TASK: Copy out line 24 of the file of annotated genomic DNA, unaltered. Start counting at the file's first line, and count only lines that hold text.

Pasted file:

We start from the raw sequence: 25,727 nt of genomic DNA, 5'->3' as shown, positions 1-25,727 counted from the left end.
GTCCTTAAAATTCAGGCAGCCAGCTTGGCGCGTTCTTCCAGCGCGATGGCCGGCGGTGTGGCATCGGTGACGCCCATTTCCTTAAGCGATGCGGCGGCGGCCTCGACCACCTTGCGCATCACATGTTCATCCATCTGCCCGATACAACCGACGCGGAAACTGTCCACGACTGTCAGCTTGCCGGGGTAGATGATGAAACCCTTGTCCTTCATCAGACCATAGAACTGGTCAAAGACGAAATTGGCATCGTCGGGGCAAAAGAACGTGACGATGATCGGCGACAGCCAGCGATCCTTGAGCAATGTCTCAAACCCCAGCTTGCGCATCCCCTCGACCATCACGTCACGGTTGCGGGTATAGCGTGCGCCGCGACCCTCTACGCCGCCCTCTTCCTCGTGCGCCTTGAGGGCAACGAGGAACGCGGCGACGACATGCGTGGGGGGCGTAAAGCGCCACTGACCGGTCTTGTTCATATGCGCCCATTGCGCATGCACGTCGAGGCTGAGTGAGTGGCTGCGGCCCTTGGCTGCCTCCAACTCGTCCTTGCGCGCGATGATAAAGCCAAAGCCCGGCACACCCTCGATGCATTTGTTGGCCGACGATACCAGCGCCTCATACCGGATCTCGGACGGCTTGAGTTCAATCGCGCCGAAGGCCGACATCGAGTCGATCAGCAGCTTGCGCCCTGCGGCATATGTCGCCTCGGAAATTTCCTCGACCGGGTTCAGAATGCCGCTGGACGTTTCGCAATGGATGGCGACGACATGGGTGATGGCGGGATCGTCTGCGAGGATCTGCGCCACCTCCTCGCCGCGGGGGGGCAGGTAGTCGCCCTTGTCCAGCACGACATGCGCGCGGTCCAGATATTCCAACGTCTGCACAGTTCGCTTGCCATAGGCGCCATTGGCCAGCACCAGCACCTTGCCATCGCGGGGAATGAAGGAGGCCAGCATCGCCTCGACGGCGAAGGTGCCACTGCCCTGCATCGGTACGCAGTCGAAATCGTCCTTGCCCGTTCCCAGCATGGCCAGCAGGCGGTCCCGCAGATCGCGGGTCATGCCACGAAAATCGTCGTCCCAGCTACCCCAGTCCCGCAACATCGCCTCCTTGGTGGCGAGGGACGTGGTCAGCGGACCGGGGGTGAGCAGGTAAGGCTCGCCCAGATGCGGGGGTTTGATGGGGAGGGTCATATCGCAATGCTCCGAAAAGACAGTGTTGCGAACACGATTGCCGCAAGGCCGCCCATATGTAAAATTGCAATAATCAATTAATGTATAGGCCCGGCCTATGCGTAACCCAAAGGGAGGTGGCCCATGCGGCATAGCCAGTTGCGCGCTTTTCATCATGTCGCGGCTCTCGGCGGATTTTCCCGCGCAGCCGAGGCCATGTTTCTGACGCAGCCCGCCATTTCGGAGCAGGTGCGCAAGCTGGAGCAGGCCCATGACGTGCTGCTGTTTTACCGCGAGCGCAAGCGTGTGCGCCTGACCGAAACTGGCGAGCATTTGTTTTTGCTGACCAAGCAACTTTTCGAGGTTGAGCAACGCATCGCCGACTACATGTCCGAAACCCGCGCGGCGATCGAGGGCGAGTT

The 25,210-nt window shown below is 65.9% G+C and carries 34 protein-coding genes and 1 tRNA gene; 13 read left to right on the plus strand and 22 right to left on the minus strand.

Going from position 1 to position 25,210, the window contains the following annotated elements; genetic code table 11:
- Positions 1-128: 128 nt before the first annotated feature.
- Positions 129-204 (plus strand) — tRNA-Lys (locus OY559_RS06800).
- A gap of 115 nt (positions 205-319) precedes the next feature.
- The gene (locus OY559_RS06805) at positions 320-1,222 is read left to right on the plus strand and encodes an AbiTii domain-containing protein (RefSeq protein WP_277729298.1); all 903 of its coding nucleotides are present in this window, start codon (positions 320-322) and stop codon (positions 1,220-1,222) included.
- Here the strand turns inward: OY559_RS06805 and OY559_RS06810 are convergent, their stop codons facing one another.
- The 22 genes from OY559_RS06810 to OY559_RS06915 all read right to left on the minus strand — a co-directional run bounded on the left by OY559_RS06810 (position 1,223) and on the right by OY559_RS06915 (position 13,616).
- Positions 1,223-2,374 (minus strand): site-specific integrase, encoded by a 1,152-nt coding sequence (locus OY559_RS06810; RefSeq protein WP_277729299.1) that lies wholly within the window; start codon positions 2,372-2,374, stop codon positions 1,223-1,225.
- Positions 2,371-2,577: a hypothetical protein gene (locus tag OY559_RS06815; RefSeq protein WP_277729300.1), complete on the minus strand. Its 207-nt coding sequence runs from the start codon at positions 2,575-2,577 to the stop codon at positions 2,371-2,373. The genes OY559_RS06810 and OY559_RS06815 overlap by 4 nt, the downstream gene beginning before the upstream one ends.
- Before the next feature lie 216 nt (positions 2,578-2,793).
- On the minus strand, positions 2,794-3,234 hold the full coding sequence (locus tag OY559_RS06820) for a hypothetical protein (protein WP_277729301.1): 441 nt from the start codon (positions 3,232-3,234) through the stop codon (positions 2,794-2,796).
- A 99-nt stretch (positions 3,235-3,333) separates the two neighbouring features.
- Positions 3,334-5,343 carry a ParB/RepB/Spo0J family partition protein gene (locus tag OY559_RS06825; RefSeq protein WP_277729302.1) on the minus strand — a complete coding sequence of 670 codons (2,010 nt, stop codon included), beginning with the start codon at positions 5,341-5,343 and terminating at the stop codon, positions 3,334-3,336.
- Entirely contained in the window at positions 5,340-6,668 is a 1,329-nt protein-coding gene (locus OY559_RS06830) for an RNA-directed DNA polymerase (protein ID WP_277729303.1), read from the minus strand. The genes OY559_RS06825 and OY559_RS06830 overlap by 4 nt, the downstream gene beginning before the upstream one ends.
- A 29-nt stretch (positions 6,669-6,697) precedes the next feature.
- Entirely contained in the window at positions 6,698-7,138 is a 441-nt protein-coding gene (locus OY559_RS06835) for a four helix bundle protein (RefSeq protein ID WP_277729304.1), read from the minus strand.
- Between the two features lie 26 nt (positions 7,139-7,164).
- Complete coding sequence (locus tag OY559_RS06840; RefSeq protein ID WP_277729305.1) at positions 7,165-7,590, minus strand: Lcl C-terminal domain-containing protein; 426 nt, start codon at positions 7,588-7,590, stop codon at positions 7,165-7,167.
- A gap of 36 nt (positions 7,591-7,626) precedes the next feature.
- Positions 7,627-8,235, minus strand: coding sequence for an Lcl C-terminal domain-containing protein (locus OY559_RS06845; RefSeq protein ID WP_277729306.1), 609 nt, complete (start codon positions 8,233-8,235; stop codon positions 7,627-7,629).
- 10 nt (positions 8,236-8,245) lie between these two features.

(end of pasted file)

- 10 nt (positions 8,236-8,245) lie between these two features.